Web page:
An outburst of commentators’ chatter invites us to believe that, following Trump’s abandonment of the Paris climate accord, Europe and others will eagerly accept and encourage China’s rise as the Planet’s Number-One Mature and Responsible Leader, as Beijing selflessly works for low-carbon free-trade rules-based globalization, and nobly takes on the role of world’s economic engine, conscience, adult, etc.

The paranoids of the Chinese Communist Party must be watching the US squandering its international reputation and influence and wondering what the catch is. While Obama was in office but otherwise engaged, China’s instinct was to make itself Asia’s regional power by semi-discreetly bullying other nations into obedience. With an idiot now in the White House, Beijing spies an opportunity and shifts to an oh-so enlightened and statesman-like approach, aiming to lure its smaller neighbours into its warm and cuddly ‘Belt and Road’ debt trap. It is cancelling its annual ‘Tremble and Obey Tributary States Conference’ to show its kindhearted sincerity.

In the long run, how will things sort themselves out? Presumably, with their subtlety gauges out of whack after trying to work out Trump, the Chinese will overreach and out-obnoxious themselves in their eagerness to fill the vacuum apparently left by the US. Beijing will find itself facing a circle of suspicious, alienated and uncooperative regional players, while the Trump freak-out-interregnum passes in the US, and more-or-less normalcy returns.

In the UK, they are about to have an election. The international media tell us that the country faces major threats. One is from mouth-frothing continental visionaries determined to punish the country for so impertinently quitting the bloated proto-post-nation-state Euro-blob. Another is online-Islamo-psychopath inadequates who are so tough and manly they can kill crowds of 12-year-old girls.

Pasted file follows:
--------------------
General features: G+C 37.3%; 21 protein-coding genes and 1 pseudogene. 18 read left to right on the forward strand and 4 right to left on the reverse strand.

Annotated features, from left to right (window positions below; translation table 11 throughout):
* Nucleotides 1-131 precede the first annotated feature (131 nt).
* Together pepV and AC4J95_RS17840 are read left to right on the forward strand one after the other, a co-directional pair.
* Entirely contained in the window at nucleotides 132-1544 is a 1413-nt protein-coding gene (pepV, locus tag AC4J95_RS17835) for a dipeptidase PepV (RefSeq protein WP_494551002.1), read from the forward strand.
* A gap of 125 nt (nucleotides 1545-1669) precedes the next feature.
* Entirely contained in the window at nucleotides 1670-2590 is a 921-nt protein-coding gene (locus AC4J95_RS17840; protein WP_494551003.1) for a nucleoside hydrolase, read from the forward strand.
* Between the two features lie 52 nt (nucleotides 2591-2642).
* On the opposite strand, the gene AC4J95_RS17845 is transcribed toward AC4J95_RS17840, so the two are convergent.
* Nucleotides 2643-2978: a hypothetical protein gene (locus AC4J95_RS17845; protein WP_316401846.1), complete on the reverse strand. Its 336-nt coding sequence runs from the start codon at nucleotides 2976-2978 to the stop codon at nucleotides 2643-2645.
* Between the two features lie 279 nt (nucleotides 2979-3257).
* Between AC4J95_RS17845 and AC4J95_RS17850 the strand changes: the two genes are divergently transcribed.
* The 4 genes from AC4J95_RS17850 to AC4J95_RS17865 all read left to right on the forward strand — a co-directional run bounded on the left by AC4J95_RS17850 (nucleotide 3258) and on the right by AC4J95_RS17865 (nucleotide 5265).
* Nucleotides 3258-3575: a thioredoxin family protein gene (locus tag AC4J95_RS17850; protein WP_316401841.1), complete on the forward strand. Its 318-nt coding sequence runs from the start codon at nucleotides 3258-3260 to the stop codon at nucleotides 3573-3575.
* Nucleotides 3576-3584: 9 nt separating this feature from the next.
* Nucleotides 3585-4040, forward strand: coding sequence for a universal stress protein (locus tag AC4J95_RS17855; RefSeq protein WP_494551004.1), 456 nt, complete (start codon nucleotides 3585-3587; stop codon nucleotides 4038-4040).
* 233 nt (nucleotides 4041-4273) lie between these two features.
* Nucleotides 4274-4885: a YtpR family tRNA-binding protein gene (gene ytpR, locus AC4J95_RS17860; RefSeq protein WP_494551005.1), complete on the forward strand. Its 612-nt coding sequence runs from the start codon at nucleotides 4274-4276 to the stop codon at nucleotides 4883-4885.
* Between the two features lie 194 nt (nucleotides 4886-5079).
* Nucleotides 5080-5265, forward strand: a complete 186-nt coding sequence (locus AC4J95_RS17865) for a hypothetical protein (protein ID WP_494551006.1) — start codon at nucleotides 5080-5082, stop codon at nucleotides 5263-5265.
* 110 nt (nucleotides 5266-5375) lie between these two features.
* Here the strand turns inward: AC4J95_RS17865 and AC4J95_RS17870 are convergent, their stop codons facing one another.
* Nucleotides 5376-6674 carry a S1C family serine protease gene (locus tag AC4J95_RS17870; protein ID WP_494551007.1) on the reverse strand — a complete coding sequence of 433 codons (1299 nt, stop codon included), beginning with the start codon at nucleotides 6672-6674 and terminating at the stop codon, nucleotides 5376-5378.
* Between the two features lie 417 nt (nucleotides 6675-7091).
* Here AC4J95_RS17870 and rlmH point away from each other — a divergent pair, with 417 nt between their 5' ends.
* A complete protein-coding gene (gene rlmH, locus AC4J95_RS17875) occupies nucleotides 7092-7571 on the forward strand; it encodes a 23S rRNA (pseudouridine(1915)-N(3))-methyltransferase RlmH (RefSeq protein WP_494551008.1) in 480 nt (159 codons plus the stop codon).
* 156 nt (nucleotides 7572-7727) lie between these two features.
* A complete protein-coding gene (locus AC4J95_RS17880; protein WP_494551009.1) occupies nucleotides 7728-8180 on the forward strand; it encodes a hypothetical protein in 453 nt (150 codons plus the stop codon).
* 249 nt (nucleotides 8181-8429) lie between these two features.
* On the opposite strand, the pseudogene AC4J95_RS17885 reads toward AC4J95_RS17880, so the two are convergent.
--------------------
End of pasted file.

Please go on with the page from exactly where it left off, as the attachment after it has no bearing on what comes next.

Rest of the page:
But it takes more than Eurocrats and Wahhabi-zombies to scare the plucky Brits. I was dragged to a Green Party rally in a district where the sustainable eco-types believe they have a chance of winning…

Many dozens of nice middle-class white people attended, and the mood was generally positive and calm. Maybe one in 20 households in the neighbourhood displayed ‘Vote Green’ posters, and around the same number had ‘Vote Labour’ ones…

That superficially suggests a community that wants change. The other 90% of households were being curiously reticent about their voting intentions.

As for Hong Kong, I am still catching up with the latest. I notice that someone has rumbled the truth about the city’s international schools…

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Welcome to the land of Monty Python

Taking a while to fully recover from jetlag after the grand filial piety tour – not helped by a traumatic experience mid-journey at Heathrow Airport…

I have landed from the US and met up with someone on a separate but coinciding itinerary as previously arranged – an amazing feat in itself, given the number of different airlines, departure points, terminals, and computer/terrorist horrors that could have screwed up the plan. We are about to buy bus tickets for a stay in Stonegallows, England, before resuming our respective travels.